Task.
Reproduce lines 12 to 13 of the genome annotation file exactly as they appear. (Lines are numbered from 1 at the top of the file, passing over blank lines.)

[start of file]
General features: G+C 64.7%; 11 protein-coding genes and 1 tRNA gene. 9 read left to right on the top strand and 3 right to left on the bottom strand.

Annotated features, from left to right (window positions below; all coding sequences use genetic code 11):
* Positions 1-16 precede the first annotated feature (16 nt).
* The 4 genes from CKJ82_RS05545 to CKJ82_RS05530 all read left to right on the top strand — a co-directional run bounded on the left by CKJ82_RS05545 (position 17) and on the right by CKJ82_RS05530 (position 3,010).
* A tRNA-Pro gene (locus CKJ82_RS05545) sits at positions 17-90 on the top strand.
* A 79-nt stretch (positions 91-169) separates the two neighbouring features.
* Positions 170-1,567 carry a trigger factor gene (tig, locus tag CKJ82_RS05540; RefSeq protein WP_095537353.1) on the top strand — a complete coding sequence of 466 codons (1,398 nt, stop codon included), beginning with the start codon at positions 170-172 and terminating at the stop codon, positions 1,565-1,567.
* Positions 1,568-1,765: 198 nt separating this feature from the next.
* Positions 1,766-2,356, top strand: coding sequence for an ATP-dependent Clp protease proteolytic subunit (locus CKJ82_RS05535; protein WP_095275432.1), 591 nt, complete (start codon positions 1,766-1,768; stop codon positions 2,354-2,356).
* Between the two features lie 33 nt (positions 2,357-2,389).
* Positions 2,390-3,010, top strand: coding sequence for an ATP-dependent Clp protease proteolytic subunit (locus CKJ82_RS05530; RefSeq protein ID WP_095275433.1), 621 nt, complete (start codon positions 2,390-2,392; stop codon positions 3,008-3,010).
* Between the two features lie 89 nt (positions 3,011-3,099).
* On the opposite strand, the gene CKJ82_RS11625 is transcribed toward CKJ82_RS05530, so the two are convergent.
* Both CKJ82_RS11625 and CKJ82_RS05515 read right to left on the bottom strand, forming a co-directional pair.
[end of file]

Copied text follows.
* Between the two features lie 89 nt (positions 3,011-3,099).
* On the opposite strand, the gene CKJ82_RS11625 is transcribed toward CKJ82_RS05530, so the two are convergent.